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VIRGINIA V. HICKS (02-371) 539 U.S. 113 (2003)
264 Va. 48, 563 S. E. 2d 674, reversed and remanded.
Syllabus
 
Opinion
[ Scalia ]
Concurrence
[ Souter ]
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Syllabus

NOTE:  Where it is feasible, a syllabus (headnote) will be released, as is being done in connection with this case, at the time the opinion is issued.
The syllabus constitutes no part of the opinion of the Court but has been prepared by the Reporter of Decisions for the convenience of the reader.
See United States v. Detroit Timber & Lumber Co., 200 U.S. 321, 337.

SUPREME COURT OF THE UNITED STATES

VIRGINIA v. HICKS

CERTIORARI TO THE SUPREME COURT OF VIRGINIA


No. 02—371. Argued April 30, 2003–Decided June 16, 2003

The Richmond Redevelopment and Housing Authority (RRHA), a political subdivision of Virginia, owns and operates Whitcomb Court, a low-income housing development. In 1997, the Richmond City Council conveyed Whitcomb Court’s streets to the RRHA, in an effort to combat crime and drug dealing by nonresidents. In accordance with the terms of conveyance, the RRHA enacted a policy authorizing the Richmond police to serve notice on any person lacking “a legitimate business or social purpose” for being on the premises and to arrest for trespassing any person who remains or returns after having been so notified. The RRHA gave respondent Hicks, a nonresident, written notice barring him from Whitcomb Court. Subsequently, he trespassed there and was arrested and convicted. At trial, he claimed that RRHA’s policy was, among other things, unconstitutionally overbroad. The Virginia Court of Appeals vacated his conviction. In affirming, the Virginia Supreme Court found the policy unconstitutionally overbroad in violation of the First Amendment, because an unwritten rule that leafleting and demonstrating require advance permission vested too much discretion in Whitcomb Court’s manager.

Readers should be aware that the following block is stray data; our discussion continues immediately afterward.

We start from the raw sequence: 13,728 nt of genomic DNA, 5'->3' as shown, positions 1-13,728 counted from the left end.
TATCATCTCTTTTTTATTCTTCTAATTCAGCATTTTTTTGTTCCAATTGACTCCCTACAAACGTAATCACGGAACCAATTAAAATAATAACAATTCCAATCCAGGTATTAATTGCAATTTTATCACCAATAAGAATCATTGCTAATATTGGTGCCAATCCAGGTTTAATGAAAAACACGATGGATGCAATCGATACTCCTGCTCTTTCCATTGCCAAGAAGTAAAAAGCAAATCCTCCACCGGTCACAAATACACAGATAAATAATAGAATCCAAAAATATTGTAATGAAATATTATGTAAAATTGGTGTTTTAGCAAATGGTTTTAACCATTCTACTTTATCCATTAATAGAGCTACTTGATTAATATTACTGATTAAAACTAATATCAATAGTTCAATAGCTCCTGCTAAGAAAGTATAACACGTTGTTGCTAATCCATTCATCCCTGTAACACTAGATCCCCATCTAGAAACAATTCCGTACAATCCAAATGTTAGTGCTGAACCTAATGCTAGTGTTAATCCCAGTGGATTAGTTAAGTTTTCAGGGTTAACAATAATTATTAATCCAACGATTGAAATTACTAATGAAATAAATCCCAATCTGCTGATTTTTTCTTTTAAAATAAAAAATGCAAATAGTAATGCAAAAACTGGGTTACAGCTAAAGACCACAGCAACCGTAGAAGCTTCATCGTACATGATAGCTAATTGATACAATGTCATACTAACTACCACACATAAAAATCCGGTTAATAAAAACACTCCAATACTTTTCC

Held: The RRHA’s trespass policy is not facially invalid under the First Amendment’s overbreadth doctrine. Pp. 4—11.

    (a) Under that doctrine, a showing that a law punishes a “substantial” amount of protected free speech, “in relation to the statute’s plainly legitimate sweep,” Broadrick v. Oklahoma, 413 U.S. 601, 615, suffices to invalidate all enforcement of that law “until and unless a limiting construction or partial invalidation so narrows it as to remove the seeming threat or deterrence to constitutionally protected expression,” id., at 613. Only substantial overbreadth supports such facial invalidation, since there are significant social costs in blocking a law’s application to constitutionally unprotected conduct. Pp. 4—6.

    (b) This Court has jurisdiction to review the First Amendment merits question here. Virginia’s actual injury in fact–the inability to prosecute Hicks for trespass–is sufficiently distinct and palpable to confer Article III standing. Pp. 6—7.

    (c) Even assuming the invalidity of the “unwritten” rule for leafleters and demonstrators, Hicks has not shown that the RRHA policy prohibits a substantial amount of protected speech in relation to its many legitimate applications. Both the notice-barment rule and the “legitimate business or social purpose” rule apply to all persons entering Whitcomb Court’s streets, not just to those seeking to engage in expression. Neither the basis for the barment sanction (a prior trespass) nor its purpose (preventing future trespasses) implicates the First Amendment. An overbreadth challenge rarely succeeds against a law or regulation that is not specifically addressed to speech or conduct necessarily associated with speech. Any applications of the RRHA’s policy that violate the First Amendment can be remedied through as-applied litigation. Pp. 7—10.

264 Va. 48, 563 S. E. 2d 674, reversed and remanded.

    Scalia, J., delivered the opinion for a unanimous Court. Souter, J., filed a concurring opinion, in which Breyer, J., joined.